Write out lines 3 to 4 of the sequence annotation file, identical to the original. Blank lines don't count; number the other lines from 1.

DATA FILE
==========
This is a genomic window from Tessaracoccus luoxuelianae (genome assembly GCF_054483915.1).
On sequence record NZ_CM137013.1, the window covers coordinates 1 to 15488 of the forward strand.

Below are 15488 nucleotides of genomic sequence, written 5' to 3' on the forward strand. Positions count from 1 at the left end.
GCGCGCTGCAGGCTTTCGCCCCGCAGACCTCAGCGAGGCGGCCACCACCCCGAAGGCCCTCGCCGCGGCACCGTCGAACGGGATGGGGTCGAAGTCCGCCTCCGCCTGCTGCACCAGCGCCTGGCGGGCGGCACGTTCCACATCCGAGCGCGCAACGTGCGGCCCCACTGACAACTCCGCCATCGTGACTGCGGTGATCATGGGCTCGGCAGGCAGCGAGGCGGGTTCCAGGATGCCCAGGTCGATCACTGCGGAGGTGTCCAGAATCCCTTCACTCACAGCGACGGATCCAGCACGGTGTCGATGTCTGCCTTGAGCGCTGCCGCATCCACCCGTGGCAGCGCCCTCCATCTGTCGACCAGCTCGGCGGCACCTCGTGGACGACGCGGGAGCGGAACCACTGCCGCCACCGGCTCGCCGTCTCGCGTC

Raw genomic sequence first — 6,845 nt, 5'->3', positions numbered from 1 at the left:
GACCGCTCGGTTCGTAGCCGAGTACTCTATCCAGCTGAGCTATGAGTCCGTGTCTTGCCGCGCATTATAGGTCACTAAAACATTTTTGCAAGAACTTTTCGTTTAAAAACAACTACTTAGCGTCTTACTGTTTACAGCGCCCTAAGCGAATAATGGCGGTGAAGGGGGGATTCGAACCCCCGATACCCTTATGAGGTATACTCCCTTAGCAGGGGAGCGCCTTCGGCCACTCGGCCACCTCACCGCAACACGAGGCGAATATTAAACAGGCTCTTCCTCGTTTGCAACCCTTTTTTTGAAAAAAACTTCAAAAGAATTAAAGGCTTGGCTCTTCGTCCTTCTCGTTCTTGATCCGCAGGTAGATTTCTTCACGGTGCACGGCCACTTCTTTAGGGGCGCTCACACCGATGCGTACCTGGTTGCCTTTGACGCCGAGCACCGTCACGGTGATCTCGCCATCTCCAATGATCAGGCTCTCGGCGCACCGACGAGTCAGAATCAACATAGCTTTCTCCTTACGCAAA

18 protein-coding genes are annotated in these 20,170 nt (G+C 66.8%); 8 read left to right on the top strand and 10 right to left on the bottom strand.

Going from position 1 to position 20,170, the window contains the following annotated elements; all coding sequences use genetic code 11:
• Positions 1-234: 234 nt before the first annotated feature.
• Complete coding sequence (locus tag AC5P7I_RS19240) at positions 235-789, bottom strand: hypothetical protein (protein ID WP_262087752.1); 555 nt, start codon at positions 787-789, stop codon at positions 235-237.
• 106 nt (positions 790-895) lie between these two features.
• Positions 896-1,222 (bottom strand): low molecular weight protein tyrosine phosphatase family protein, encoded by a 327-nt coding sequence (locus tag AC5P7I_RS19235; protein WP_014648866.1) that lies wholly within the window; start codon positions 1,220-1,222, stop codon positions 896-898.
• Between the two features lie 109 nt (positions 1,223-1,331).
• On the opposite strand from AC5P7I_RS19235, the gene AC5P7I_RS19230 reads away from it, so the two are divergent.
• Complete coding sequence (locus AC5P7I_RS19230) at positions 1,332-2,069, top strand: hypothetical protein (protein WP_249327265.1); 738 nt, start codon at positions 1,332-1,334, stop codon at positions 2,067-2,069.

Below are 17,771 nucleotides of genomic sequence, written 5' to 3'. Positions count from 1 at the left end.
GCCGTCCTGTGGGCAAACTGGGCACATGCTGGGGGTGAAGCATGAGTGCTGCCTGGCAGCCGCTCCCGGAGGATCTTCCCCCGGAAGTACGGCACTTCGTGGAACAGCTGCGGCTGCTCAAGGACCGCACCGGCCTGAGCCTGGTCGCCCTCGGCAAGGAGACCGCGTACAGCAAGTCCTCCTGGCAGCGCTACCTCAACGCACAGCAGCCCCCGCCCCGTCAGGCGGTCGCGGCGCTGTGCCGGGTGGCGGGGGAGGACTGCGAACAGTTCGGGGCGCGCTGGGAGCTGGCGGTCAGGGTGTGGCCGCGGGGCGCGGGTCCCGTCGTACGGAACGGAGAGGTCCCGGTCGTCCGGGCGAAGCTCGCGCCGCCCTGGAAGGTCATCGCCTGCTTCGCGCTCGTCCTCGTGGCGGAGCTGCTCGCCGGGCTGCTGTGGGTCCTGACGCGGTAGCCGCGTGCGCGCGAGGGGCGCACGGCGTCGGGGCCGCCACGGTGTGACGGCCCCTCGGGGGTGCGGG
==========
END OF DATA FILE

Below are 15488 nucleotides of genomic sequence, written 5' to 3' on the forward strand. Positions count from 1 at the left end.
GCGCGCTGCAGGCTTTCGCCCCGCAGACCTCAGCGAGGCGGCCACCACCCCGAAGGCCCTCGCCGCGGCACCGTCGAACGGGATGGGGTCGAAGTCCGCCTCCGCCTGCTGCACCAGCGCCTGGCGGGCGGCACGTTCCACATCCGAGCGCGCAACGTGCGGCCCCACTGACAACTCCGCCATCGTGACTGCGGTGATCATGGGCTCGGCAGGCAGCGAGGCGGGTTCCAGGATGCCCAGGTCGATCACTGCGGAGGTGTCCAGAATCCCTTCACTCACAGCGACGGATCCAGCACGGTGTCGATGTCTGCCTTGAGCGCTGCCGCATCCACCCGTGGCAGCGCCCTCCATCTGTCGACCAGCTCGGCGGCACCTCGTGGACGACGCGGGAGCGGAACCACTGCCGCCACCGGCTCGCCGTCTCGCGTC